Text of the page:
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August 31, 2003

STA Friends and Foes

By John A. Byrne, Editor

Mary McDermott-Holland, profiled in this month's cover story, assumes her new role as

chairwoman of the Security Traders Association at a critical moment in regulatory history. The job comes with a heavy load. But the popular Boston buyside trader can handle it. McDermott-Holland's job is formulating a logical set of policies for a group that is trying to be more than just a sellside, Nasdaq-oriented trade association. McDermott-Holland, who succeeds the equally popular Jack Hughes of Philadelphia, must meld the concerns of buyside and sellside constituents into sensible but far-reaching policy. But these must be policies that reflect the best interests and traditions of a diverse organization. The STA includes market makers, buysiders, alternative trading systems and the traditional brick and mortar type stock exchange traders. It won't be easy. Can the industry satisfy the demands of market makers, for instance, while not stepping on the toes of the ECNs? Can it persuade the buyside and sellside to be nice boys and girls? How about reforming the Intermarket Trading System so that NYSE off-board trading pros can have better access to the listed markets? That action would alienate some powerful interests of the NYSE, which has its own group of pros, a group that seems to ignore the STA. Still, successfully representing these various groups is possible. McDermott-Holland, in her own charming fashion, may get it done. She can count on STA President John Giesea, a man of principle and professional accomplishment.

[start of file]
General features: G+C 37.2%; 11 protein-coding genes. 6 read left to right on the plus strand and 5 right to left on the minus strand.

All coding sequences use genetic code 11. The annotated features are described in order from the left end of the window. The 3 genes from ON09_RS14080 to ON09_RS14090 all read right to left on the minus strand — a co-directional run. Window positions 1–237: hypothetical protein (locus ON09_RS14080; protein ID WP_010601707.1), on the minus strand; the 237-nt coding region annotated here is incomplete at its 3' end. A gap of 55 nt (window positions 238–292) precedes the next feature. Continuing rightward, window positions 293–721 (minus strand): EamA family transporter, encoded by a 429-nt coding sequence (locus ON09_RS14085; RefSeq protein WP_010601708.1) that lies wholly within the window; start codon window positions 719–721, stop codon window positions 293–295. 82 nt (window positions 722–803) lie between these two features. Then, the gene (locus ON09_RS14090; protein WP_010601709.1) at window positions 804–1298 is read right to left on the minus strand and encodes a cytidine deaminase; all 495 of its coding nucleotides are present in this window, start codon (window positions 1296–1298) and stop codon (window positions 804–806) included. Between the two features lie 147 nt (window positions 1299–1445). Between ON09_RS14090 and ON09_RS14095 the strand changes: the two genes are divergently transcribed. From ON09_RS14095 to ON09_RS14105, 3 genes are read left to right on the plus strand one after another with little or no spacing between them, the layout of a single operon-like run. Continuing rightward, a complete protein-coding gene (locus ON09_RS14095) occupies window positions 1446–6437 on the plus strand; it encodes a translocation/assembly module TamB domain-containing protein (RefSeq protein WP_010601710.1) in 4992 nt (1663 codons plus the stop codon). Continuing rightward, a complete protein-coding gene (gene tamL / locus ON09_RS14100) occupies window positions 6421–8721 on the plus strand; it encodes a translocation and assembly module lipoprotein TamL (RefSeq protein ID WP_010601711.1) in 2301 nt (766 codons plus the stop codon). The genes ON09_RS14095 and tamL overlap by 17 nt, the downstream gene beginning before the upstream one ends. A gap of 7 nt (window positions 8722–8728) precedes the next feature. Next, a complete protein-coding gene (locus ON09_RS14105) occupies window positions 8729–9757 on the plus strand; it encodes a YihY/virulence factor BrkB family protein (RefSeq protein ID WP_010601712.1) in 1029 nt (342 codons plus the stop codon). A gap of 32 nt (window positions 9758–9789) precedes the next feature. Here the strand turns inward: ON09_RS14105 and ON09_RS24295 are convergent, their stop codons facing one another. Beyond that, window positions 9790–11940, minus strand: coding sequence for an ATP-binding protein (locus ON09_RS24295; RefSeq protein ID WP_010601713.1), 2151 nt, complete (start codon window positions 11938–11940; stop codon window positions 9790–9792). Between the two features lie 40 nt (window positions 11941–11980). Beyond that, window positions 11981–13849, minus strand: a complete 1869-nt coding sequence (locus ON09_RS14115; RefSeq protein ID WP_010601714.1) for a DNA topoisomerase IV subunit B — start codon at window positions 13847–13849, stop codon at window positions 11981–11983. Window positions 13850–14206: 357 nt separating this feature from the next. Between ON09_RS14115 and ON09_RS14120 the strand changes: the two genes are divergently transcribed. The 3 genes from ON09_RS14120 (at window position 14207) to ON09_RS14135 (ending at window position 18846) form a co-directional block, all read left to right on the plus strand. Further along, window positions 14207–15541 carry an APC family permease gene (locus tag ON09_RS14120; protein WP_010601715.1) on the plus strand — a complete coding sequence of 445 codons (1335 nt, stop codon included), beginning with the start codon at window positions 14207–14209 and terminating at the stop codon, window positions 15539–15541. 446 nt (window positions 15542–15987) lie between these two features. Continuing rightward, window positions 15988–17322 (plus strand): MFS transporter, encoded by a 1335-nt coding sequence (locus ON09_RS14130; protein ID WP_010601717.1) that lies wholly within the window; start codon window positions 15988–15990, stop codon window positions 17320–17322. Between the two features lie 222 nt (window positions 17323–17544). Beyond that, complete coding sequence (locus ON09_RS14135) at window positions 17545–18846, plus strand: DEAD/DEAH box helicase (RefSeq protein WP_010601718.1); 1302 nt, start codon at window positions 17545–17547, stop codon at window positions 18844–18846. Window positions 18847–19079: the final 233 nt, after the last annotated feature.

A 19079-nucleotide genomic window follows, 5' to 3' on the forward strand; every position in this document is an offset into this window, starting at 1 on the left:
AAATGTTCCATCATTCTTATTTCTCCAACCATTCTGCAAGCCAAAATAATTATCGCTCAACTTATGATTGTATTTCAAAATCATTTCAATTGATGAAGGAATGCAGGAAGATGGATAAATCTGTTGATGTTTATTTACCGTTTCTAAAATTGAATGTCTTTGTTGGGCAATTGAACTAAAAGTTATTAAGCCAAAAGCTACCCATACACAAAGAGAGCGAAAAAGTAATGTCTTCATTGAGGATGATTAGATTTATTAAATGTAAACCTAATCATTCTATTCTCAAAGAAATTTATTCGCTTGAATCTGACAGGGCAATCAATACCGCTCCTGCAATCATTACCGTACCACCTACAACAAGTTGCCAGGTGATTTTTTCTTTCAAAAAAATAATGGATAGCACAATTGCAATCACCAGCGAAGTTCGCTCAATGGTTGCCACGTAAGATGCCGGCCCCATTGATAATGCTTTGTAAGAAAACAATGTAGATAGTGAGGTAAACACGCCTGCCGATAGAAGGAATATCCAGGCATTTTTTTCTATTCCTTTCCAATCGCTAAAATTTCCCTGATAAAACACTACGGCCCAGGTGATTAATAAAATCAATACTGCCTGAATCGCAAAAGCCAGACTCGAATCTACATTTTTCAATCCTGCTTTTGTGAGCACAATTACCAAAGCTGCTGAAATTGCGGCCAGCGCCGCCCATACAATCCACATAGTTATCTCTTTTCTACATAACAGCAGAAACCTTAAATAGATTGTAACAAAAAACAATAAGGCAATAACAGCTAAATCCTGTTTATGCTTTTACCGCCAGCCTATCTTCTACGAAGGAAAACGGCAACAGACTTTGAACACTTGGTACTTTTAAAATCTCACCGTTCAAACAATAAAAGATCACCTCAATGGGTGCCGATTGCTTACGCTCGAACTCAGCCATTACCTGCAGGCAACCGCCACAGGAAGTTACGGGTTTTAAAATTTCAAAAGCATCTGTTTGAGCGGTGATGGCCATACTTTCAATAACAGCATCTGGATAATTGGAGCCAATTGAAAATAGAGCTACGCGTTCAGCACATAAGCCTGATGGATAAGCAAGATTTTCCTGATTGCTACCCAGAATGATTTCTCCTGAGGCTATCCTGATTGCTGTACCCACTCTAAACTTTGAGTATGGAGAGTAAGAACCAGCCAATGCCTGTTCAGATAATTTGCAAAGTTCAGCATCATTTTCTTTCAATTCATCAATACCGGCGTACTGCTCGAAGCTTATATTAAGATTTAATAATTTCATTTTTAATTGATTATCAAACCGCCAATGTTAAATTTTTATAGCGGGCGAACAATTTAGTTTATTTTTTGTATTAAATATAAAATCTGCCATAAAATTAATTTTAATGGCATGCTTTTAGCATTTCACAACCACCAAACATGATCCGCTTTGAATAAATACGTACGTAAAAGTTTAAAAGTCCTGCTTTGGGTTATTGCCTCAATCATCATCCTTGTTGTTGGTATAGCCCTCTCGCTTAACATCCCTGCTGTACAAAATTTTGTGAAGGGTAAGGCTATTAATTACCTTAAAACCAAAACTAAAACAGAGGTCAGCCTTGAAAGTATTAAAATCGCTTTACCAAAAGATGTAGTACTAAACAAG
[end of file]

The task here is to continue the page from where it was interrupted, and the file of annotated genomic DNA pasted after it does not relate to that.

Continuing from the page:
Finding common ground is nothing new at the STA. It recently published a White Paper on market structure, a document that showed how difficult it is to reconcile its own lofty goals with the obvious objective of every trading professional: making money in a capitalist market. The STA identified fragmentation, market linkages, ECN access fees and regulatory arbitrage as areas ripe for immediate reform. The STA said the most important criterion is that each market center be judged on whether it impedes or promotes the National Market System (NMS).

The STA should be commended for its bravery. Carrying out its mission risks alienating many of the same traders that the STA wants to represent. After all, the NMS puts the welfare of individual investors before the goals and best interests of the professional trading community. Nevertheless, the STA's White Paper notes the lunacy of the current policy on access fees. It contains the example of how a broker might be profitably served by locking a market, instead of hitting a bid, thereby earning a small rebate. Unfortunately, these same outrageous rebates and access fees have become embedded in the business model of various ECNs and market centers. Convincing these groups that access fees should be abolished so the goals of the NMS can be accomplished is a big job. Muy buena suerte, Mary. And may the wind be at your back.

John A. Byrne

Editor

john.byrne@thomsonmedia.com